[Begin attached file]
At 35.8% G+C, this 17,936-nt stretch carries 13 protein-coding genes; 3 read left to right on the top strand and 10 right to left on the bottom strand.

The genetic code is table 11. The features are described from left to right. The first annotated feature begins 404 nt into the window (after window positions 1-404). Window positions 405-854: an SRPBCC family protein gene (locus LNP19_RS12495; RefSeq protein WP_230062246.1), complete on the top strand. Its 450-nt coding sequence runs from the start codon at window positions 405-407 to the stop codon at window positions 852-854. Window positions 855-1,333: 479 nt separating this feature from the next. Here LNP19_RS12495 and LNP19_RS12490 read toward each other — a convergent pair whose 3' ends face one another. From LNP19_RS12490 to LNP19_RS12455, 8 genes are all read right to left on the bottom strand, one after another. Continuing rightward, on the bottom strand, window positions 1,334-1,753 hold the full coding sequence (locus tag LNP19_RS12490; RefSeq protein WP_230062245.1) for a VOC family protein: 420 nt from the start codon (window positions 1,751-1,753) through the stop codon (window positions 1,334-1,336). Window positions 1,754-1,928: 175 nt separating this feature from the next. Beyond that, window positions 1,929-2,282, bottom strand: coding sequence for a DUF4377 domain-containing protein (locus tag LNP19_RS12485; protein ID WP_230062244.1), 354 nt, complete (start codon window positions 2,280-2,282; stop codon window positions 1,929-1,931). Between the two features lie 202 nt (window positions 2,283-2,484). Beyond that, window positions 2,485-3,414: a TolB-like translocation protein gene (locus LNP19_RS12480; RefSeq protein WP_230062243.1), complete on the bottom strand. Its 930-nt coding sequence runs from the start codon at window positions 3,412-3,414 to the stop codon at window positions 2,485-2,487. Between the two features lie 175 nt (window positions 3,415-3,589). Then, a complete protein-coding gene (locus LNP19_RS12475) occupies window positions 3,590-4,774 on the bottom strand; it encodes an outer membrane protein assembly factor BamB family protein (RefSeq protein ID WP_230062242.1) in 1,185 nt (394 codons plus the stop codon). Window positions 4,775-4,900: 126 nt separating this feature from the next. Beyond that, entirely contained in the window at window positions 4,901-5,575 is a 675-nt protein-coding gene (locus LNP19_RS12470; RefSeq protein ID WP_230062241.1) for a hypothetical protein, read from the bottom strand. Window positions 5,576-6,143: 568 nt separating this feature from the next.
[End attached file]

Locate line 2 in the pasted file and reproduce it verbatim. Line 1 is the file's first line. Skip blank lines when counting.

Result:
The genetic code is table 11. The features are described from left to right. The first annotated feature begins 404 nt into the window (after window positions 1-404). Window positions 405-854: an SRPBCC family protein gene (locus LNP19_RS12495; RefSeq protein WP_230062246.1), complete on the top strand. Its 450-nt coding sequence runs from the start codon at window positions 405-407 to the stop codon at window positions 852-854. Window positions 855-1,333: 479 nt separating this feature from the next. Here LNP19_RS12495 and LNP19_RS12490 read toward each other — a convergent pair whose 3' ends face one another. From LNP19_RS12490 to LNP19_RS12455, 8 genes are all read right to left on the bottom strand, one after another. Continuing rightward, on the bottom strand, window positions 1,334-1,753 hold the full coding sequence (locus tag LNP19_RS12490; RefSeq protein WP_230062245.1) for a VOC family protein: 420 nt from the start codon (window positions 1,751-1,753) through the stop codon (window positions 1,334-1,336). Window positions 1,754-1,928: 175 nt separating this feature from the next. Beyond that, window positions 1,929-2,282, bottom strand: coding sequence for a DUF4377 domain-containing protein (locus tag LNP19_RS12485; protein ID WP_230062244.1), 354 nt, complete (start codon window positions 2,280-2,282; stop codon window positions 1,929-1,931). Between the two features lie 202 nt (window positions 2,283-2,484). Beyond that, window positions 2,485-3,414: a TolB-like translocation protein gene (locus LNP19_RS12480; RefSeq protein WP_230062243.1), complete on the bottom strand. Its 930-nt coding sequence runs from the start codon at window positions 3,412-3,414 to the stop codon at window positions 2,485-2,487. Between the two features lie 175 nt (window positions 3,415-3,589). Then, a complete protein-coding gene (locus LNP19_RS12475) occupies window positions 3,590-4,774 on the bottom strand; it encodes an outer membrane protein assembly factor BamB family protein (RefSeq protein ID WP_230062242.1) in 1,185 nt (394 codons plus the stop codon). Window positions 4,775-4,900: 126 nt separating this feature from the next. Beyond that, entirely contained in the window at window positions 4,901-5,575 is a 675-nt protein-coding gene (locus LNP19_RS12470; RefSeq protein ID WP_230062241.1) for a hypothetical protein, read from the bottom strand. Window positions 5,576-6,143: 568 nt separating this feature from the next.